Cold and wet winters can increase your chances of developing a foot ulcer. Having good shoes can help combat this. Choose footwear that is sturdy, has proper padding, and is warm. Don’t pick shoes that are too constricting as you don’t want to decrease blood flow to your feet. Wool socks are your friend in winter. Avoid materials that are synthetic or lock in moisture, opt instead for materials like wool that keep moisture at bay.

Keep Your Feet Dry

Wet feet are dangerous for diabetes patients because moisture can lead to bacteria growth. Make sure to always dry your feet well and change out of wet socks as soon as possible.

Trim Your Toenails

Toenails that are left untrimmed can create infections and ulcers. Your doctor can show you how to trim your toenails correctly. If you struggle with this task, seek professional help. You might be surprised to learn Medicare and other insurances may cover nail care as a part of diabetes treatment.

Don’t Burn Your Feet

In winter there’s more likelihood of being around hot implements like heating blankets, hot soaks, fireplaces or radiators. It’s imperative to be very careful if your feet are near these items. Getting even a second degree burn can be a major problem. If you do experience any kind of burn on your foot, contact your health care provider immediately and seek treatment.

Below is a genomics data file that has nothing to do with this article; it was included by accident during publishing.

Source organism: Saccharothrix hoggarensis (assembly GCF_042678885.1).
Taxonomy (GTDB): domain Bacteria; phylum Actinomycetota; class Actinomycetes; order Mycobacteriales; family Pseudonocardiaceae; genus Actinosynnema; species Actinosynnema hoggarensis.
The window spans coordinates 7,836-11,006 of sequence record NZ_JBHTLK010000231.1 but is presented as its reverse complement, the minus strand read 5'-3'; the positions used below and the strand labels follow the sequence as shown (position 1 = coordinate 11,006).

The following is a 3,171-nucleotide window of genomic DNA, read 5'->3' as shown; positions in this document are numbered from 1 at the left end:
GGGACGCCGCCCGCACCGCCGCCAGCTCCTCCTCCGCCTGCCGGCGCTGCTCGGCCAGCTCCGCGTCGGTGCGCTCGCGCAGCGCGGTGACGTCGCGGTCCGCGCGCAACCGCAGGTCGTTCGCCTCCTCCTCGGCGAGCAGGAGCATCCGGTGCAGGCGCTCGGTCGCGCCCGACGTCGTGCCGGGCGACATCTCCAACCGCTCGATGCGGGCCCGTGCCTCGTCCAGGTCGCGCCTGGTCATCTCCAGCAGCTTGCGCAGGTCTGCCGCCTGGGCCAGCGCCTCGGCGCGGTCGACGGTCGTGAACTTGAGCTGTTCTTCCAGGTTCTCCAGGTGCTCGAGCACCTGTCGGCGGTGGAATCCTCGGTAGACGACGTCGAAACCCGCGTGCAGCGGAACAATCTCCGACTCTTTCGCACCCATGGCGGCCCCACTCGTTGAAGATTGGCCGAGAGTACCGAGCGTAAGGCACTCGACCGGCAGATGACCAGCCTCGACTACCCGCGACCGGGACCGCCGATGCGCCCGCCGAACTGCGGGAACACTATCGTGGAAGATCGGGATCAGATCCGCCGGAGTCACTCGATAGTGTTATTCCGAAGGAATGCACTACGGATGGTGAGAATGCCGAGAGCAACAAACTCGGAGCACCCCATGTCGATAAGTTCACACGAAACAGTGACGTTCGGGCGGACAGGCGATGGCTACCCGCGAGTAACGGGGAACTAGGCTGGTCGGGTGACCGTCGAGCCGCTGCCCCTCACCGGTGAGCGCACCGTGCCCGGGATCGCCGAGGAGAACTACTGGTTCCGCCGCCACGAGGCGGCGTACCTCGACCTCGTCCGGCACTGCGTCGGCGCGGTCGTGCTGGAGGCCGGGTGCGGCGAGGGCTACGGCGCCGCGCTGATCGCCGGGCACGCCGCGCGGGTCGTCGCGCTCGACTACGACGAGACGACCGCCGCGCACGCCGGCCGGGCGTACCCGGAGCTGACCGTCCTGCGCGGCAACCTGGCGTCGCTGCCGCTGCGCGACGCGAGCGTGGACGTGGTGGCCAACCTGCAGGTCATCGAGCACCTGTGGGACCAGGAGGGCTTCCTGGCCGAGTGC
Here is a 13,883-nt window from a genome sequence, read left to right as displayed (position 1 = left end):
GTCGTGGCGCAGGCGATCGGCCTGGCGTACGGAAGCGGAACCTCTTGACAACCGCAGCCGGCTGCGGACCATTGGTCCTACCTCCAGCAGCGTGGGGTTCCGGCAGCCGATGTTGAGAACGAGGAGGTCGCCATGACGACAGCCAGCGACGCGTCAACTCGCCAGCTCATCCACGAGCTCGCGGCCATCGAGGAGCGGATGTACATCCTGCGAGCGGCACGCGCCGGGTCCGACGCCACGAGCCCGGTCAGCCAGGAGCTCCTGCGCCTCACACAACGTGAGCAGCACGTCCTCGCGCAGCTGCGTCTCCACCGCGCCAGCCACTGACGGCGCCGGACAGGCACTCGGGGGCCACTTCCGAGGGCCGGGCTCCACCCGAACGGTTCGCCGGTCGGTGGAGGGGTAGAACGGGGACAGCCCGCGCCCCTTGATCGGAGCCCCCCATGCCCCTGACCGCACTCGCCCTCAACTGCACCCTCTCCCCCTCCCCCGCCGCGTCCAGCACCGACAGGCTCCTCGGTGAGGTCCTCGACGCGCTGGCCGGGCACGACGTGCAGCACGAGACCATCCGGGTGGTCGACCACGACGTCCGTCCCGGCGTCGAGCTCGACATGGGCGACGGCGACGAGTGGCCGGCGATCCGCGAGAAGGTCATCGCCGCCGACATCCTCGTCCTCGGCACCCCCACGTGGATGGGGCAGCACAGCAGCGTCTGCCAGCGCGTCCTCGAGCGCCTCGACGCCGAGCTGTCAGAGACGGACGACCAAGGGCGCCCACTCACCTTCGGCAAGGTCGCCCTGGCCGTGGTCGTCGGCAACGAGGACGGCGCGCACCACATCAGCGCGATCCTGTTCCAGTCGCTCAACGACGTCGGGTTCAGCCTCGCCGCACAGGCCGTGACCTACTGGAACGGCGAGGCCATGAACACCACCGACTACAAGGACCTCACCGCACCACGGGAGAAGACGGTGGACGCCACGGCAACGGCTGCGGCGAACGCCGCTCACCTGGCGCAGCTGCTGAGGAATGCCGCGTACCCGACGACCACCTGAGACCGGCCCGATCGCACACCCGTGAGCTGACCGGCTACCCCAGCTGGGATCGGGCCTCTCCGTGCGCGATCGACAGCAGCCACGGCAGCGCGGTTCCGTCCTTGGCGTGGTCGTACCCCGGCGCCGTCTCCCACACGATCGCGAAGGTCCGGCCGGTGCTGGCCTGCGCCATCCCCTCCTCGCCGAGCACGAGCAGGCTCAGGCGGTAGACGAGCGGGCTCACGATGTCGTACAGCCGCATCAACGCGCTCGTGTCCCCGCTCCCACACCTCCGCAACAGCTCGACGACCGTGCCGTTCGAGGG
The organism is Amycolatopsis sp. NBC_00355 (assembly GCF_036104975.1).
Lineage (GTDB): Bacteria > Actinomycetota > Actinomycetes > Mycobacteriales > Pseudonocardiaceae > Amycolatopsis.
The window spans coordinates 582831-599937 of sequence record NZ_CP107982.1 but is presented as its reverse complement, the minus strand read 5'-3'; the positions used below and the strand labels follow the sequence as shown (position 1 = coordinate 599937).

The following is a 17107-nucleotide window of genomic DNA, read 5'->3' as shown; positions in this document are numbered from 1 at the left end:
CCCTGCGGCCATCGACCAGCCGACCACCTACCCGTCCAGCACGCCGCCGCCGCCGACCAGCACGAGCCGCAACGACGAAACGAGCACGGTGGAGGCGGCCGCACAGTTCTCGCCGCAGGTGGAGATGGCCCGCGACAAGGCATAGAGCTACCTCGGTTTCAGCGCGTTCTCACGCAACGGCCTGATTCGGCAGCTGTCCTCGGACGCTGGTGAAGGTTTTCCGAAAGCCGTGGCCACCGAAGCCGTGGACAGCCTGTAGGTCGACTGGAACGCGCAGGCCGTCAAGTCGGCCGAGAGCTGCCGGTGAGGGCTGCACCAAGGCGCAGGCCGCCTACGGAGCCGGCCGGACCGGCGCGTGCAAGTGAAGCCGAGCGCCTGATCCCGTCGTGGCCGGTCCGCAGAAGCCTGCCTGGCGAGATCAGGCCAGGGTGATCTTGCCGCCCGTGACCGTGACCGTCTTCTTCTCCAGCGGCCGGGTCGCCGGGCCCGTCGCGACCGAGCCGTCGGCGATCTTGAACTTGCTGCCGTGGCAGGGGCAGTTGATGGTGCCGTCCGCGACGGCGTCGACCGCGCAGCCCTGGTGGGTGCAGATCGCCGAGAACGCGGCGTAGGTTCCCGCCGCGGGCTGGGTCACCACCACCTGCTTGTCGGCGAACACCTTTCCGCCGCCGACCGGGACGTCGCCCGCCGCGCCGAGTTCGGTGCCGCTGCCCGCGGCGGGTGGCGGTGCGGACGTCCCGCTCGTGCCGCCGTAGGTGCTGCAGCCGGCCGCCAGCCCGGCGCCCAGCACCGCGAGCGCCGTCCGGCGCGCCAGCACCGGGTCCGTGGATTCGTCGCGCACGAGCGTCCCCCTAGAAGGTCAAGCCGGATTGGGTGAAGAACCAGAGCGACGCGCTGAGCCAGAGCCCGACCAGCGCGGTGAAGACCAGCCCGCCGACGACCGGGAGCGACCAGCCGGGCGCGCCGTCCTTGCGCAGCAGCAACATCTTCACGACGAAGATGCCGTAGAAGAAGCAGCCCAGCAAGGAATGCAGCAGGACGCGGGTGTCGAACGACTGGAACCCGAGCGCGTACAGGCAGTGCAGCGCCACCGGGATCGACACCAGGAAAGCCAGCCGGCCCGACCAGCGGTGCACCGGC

Control Blood Sugar

Making sure your diabetes is under control is not only important for overall health but foot health as well. Poor diabetic care will often first appear through the feet. Consider a device like an insulin pump to manage your sugar levels.

If you have questions, the experts at Focus Express Mail Pharmacy are here for you!  Focus Express Mail Pharmacy has been helping people manage their diabetes for years. We can answer your questions about diabetes, insulin pumps, supplies, and more. Call us today at 1-866-403-6287.

 

Read all about how breastfeeding your child might help you avoid Type 2 diabetes after giving birth.